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Fixed Rate v Adjustable Rate Mortgage Thumbnail

Fixed Rate v Adjustable Rate Mortgage

I’ve had several clients recently ask me about Adjustable Rate Mortgages. This is for those who are considering mortgages on homes. Let me start by quoting one of the greatest businessmen and thinkers of all time, the great John Malone:

“The cable industry created so many rich guys. It was the combination of tax-sheltered cash-flow growth that was, in effect, growing faster than the interest rate under which you could borrow money.” “Inflation lets you raise your rates and devalue your liabilities.”

Interest rates are at an all time low. They will rise over time. Inflation currently is at 2.8% annually. Every year you hold a fixed rate mortgage the liability gets devalued 2.8% while the value of the property should increase at least by the rate of inflation. This is a 5.6% annual increase in wealth annually. You might say, ” but I have to pay higher interest payments?”. The current spread between a fixed rate mortgage and a adjustable rate mortgage(7/1 ARM) is approximately .8% but the government is going to help subsidize this by giving you an interest deduction. In the highest tax bracket this reduces the after tax rate by 45%. The after tax difference is (3.8%-45%)-(3.0%-45%)=2.09%-1.65%=.54%(assumes the first couple of years is mainly interest). On a $750K mortgage this amounts to $4,050 annually in the first seven years.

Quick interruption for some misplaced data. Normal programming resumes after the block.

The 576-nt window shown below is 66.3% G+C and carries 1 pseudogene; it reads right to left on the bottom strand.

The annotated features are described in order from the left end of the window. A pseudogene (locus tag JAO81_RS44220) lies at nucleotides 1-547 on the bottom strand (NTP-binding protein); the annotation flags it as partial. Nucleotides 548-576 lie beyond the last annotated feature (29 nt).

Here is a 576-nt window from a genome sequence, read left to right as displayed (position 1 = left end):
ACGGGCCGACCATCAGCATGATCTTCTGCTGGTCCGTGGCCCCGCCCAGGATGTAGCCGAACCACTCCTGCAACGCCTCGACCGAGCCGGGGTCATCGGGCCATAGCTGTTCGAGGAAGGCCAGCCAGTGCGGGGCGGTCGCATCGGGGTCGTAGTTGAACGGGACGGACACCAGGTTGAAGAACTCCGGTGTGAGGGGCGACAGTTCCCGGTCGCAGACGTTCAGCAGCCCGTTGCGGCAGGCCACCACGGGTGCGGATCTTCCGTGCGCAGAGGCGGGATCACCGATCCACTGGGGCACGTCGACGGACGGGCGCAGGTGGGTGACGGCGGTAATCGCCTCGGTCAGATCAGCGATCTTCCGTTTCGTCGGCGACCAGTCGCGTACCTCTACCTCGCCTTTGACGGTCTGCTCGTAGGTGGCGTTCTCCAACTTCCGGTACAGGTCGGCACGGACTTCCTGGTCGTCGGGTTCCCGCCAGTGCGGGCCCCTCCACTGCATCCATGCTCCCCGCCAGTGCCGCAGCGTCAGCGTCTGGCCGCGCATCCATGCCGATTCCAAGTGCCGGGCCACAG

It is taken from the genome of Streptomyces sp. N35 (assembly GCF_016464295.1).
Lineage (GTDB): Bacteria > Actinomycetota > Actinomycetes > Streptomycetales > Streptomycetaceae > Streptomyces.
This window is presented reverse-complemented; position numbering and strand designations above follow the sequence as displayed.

Now let’s model this over time. If interest rates stay the same after year 7 and the reset on the ARM doesn’t change for the next 23 years then a bet to do an ARM works in your favor. This is highly unlikely; worse you have no hedge against rising inflation and therefore interest rates. Let’s say the ARM resets .25% a year after year 7, to a maximum of 6% (which is highly likely). Even though you pay more interest in the first 7 years with the fixed rate option, you still pay $565,000 in interest on the ARM over the 30 year life of the loan. You will pay $508,000 in interest over the life of the fixed rate mortgage. The break-even for the ARM adjustment is approximately 4.7%. Meaning that both loans will cost you $508K in interest over 30 years if the ARM after 7 years doesn’t adjust any higher than 4.7%.

The fixed rate is the better option because it is likely less expensive. Additionally, the fixed rate mortgage gives you a hedge against rates rising higher than the 6% that is modeled above. There are very few fee lunches in financial planning. The low rate fixed rate mortgages that are available today is a free lunch.